If the United States had remained neutral, France, Britain, and the other allied powers no longer had the resources after four years of fighting to threaten to launch the same kind of offense that America could have launched. So without the United States, the stalemate on the battlefield would have dragged on and Germany probably could have held on for another year or two.
I still think Germany would have lost in the end, even without American intervention. Due to the naval blockade, Germany’s economy was in worse shape than Britain’s or France’s. So I think the German economy would have collapsed first.
I see no mention of the material support made by the US, whilst the engaged manpower may well have been a minority on the front, the material support was almost certainly a deciding factor, hard to see how Germany could have continued in the face of such resource supply.
You’re comparing apples and oranges there. The surrender and post-war treatment of Germany was MUCH milder than Versailles- the Allies rebuilt the Germanies for the most part, rebuilt their economies, and reintegrated them into the world community (more or less; the Russians weren’t so nice with East Germany). It’s you know, like we learned a lesson from the Treaty of Versailles or something.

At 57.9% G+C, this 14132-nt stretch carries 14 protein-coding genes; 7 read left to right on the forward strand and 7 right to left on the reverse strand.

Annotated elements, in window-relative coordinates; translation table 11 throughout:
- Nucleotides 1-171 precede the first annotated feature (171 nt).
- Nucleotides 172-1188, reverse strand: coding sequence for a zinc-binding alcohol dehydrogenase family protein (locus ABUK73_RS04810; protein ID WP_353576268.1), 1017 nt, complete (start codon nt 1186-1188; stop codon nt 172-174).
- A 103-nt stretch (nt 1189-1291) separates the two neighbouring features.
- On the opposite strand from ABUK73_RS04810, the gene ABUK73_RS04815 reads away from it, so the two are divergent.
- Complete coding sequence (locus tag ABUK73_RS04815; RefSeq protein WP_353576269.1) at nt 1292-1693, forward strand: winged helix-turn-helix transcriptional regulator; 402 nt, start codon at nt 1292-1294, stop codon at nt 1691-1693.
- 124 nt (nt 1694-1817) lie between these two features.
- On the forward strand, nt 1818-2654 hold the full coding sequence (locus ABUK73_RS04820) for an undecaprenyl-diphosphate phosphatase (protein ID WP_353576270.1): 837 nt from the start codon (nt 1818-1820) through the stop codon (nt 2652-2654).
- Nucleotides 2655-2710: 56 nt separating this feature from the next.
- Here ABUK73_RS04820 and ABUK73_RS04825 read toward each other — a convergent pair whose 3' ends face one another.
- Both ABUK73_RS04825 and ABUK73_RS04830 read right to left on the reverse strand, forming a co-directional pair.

What you’re doing is confusing the effects of the war and the demand for unconditional surrender with the post-war treatment of the country, and they’re two very different things.
But the Franco-Prussian war treaty was from decades before under a completely different set of leadership, while treaty of Brest-Livstok was considered reasonable by the exact same people who got the Treaty of Versailles. I’ll say it again, Versailles was significantly more mild than the major treaty that Germany’s OWN GOVERNMENT during WWI considered perfectly reasonable to push on a defeated enemy. All of the postwar whining and blame shifting doesn’t change that simple fact.